I know the Government takes its export control responsibilities extremely seriously and operates one of the most robust export control regimes in the world. All export licence applications are rigorously assessed on a case-by-case basis against the Consolidated EU and National Arms Export Licensing Criteria, based on the most up-to-date information and analysis available.
These Consolidated Criteria provide a thorough risk assessment framework and require the Government to consider possible impacts of providing equipment and its capabilities.
Licence decisions take account of prevailing circumstances at the time of application and include human rights and international humanitarian law considerations. I understand the Government will not issue export licences where there is a clear risk that the goods might be used for internal repression or in the commission of a serious violation of international humanitarian law.
In addition, the Government can attach conditions to licences, and in line with the Consolidated Criteria, it can review licences and suspend or revoke as necessary when circumstances require.
You may be interested to know that quarterly and annual statistics on all export licensing decisions are published on Gov.uk, including details of export licences granted, refused and revoked. These are available at the following address:
However, I fully appreciate the concerns raised about military exports to Saudi Arabia. I want to reassure you that in accordance with the Court of Appeal's judgment in June 2019, the Secretary of State for International Trade has now retaken licensing decisions regarding military exports to Saudi Arabia for possible use in the conflict in Yemen on the correct legal basis.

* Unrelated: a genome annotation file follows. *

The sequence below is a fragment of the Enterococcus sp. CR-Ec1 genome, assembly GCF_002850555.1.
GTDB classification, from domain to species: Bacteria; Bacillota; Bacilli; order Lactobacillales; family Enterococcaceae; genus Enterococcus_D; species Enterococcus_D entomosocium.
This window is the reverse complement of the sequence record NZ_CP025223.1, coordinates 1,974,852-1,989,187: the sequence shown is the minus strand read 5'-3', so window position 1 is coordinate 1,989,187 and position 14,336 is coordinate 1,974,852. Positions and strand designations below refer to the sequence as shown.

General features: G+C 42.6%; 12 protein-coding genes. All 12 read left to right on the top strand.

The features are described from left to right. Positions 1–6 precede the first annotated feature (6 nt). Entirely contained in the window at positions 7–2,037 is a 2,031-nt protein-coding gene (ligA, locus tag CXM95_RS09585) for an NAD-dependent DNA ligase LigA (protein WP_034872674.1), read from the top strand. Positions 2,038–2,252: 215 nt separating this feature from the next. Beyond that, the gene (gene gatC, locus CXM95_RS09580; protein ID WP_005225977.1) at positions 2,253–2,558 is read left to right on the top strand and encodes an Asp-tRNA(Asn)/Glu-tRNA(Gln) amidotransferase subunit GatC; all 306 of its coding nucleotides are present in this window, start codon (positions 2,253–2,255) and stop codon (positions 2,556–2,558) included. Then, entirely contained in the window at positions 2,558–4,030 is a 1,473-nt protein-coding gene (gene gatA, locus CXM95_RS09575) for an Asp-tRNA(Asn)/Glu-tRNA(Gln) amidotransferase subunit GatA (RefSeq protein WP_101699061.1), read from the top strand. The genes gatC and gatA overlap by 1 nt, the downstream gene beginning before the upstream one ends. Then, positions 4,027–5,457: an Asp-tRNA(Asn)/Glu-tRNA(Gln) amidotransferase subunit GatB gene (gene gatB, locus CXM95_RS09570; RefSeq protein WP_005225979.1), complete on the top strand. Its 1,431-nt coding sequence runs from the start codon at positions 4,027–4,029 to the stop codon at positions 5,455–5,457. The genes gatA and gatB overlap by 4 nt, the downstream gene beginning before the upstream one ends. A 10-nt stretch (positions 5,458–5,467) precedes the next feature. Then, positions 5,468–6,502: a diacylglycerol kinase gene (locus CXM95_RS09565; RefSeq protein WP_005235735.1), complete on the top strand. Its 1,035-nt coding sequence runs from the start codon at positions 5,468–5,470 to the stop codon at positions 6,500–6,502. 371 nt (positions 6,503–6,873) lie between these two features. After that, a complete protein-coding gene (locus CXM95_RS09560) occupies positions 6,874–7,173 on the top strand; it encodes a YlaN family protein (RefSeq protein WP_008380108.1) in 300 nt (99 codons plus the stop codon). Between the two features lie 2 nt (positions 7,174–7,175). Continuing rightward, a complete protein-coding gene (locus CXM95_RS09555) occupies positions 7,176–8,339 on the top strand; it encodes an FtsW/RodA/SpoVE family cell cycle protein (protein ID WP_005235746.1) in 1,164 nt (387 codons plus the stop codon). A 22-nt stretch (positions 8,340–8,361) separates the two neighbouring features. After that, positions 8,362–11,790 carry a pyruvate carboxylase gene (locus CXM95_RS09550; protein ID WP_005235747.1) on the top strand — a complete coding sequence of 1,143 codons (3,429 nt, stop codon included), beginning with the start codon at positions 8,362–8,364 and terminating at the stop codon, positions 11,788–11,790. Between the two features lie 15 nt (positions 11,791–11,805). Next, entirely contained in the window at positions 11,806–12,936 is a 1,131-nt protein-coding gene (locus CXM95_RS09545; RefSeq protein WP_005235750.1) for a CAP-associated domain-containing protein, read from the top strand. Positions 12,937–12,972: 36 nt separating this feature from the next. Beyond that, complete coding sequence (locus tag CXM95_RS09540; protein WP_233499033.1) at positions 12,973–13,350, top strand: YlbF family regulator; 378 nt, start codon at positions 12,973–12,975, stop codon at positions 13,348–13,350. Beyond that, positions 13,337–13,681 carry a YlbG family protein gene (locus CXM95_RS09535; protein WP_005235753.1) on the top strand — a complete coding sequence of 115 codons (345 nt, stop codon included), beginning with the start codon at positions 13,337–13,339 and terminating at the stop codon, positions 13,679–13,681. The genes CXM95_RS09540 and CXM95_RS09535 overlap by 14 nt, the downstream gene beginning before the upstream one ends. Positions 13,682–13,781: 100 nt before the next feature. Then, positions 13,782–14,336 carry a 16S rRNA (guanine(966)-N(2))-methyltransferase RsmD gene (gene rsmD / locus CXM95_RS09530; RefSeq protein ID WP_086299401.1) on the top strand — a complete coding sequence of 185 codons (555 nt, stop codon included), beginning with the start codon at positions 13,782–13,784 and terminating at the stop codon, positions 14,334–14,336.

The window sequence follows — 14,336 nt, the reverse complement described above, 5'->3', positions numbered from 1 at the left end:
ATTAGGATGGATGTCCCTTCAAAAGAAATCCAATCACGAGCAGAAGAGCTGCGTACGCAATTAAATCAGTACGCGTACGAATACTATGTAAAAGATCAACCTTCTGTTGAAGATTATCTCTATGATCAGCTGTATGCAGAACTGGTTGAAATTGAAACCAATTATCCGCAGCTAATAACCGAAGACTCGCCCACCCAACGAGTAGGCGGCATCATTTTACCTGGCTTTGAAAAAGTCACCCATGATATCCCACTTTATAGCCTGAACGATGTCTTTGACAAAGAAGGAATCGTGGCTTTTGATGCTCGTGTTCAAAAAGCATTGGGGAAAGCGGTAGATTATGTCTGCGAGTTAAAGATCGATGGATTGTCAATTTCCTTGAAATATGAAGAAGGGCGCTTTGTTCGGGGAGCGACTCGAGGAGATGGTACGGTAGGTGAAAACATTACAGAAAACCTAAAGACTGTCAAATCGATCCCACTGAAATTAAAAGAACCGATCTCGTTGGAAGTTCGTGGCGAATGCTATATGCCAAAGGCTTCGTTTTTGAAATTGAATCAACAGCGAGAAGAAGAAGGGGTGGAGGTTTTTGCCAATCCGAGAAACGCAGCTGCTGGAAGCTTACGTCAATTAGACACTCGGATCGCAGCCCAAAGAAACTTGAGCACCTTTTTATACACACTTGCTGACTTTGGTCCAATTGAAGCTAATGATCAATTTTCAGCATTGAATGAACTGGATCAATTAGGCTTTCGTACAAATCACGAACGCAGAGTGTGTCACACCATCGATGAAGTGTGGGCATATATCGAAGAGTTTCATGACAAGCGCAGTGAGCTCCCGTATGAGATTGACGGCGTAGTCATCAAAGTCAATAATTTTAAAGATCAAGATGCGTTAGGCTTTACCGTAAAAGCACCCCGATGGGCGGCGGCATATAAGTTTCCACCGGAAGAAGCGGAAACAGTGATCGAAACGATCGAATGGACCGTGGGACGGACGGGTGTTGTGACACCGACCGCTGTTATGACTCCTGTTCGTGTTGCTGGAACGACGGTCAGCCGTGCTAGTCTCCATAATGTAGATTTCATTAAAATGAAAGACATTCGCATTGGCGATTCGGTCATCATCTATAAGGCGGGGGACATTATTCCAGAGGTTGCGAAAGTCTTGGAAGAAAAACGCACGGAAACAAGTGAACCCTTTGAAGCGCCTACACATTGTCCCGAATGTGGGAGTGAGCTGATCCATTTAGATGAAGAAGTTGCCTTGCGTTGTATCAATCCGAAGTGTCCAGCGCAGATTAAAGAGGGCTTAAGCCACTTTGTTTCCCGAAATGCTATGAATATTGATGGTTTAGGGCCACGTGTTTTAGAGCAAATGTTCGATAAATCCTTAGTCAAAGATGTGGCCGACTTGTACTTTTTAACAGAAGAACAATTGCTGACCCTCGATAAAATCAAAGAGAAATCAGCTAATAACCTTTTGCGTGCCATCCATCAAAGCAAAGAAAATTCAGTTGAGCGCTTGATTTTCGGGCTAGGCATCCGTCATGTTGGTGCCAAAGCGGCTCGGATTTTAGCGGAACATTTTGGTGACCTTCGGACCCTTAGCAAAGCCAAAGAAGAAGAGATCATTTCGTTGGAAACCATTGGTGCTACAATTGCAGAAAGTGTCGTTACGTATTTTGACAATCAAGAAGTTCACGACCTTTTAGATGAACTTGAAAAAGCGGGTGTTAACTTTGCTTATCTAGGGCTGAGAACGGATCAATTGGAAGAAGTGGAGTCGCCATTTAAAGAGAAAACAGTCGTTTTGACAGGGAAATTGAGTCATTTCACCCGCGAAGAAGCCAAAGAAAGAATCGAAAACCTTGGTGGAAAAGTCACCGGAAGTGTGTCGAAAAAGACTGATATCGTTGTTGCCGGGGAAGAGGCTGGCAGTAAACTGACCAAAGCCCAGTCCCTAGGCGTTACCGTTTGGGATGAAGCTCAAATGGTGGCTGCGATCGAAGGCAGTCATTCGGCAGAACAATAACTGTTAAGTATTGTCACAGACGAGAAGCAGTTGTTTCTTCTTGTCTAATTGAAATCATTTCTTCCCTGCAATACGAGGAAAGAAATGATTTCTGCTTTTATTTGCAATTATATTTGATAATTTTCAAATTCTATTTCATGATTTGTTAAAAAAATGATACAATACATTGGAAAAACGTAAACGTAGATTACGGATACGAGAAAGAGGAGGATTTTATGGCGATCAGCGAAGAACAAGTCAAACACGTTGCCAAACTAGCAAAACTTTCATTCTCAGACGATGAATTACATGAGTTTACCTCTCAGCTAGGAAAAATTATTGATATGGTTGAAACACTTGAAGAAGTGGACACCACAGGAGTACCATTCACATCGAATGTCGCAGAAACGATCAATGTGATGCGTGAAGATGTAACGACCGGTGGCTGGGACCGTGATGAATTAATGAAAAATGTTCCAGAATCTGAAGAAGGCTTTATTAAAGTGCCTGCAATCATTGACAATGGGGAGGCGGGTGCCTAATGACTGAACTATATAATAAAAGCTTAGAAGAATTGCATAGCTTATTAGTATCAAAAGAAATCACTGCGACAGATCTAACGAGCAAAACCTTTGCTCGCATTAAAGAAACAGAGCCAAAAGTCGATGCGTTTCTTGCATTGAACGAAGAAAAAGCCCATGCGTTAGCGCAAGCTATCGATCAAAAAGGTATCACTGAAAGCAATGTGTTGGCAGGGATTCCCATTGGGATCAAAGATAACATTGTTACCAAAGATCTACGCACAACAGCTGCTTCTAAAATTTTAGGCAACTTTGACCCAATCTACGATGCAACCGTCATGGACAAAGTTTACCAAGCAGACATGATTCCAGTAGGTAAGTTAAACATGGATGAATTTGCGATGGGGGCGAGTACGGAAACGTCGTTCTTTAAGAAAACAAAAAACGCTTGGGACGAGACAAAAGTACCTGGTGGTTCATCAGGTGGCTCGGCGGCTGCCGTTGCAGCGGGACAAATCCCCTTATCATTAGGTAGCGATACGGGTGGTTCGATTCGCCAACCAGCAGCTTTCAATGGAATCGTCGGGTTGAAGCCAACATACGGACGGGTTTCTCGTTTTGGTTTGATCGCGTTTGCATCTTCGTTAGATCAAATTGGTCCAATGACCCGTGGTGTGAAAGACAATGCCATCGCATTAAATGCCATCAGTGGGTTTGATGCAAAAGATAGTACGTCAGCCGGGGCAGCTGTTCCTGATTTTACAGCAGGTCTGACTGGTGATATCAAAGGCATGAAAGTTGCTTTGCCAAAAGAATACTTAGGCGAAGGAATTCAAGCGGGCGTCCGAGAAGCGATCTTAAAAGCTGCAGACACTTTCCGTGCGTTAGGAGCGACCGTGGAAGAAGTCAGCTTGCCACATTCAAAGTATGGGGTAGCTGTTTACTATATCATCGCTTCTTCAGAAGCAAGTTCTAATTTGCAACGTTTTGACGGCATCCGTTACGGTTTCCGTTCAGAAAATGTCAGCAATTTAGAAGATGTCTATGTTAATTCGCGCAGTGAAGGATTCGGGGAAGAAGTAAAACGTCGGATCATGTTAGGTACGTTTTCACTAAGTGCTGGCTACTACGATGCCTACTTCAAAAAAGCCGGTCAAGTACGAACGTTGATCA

Export licences are not granted when there is a clear risk that the equipment might be used in the commission of a serious violation of International Humanitarian Law. The protection of civilians is the cornerstone of International Humanitarian Law.
I have been assured that each application will be carefully assessed against the Consolidated EU and National Arms Export Licensing Criteria and that a licence will not be granted if to do so would be a breach of the criteria.
Regarding Yemen, I am deeply concerned by the ongoing conflict and humanitarian crisis. I fully support the efforts of the UN Secretary-General and the UN Special Envoy's call for all parties to engage in urgent political talks and de-escalate the conflict. A political settlement is crucial to bringing long-term stability to Yemen and to addressing the worsening humanitarian crisis.
The UK is one of the largest humanitarian donors to Yemen providing at least £87 million in aid this year and over £1 billion since the start of the conflict.
Moreover, in relation to military exports to Israel, the Consolidated EU and National Arms Export Licensing Criteria remains the basis for assessing all licence applications on a case-by-case basis. I can assure you that the Government will not grant an export licence if doing so would be inconsistent with the Consolidated Criteria. This requires the Government to assess licensing equipment and its capabilities.
Finally, I take the UK's arms exports to all countries, including Turkey, extremely seriously. I can assure you that our defence exports are kept under careful and continual review. If licences are no longer consistent with the Consolidated Criteria against which arms exports are judged, they will be revoked. Any targeting of civilians is a violation of International Humanitarian Law.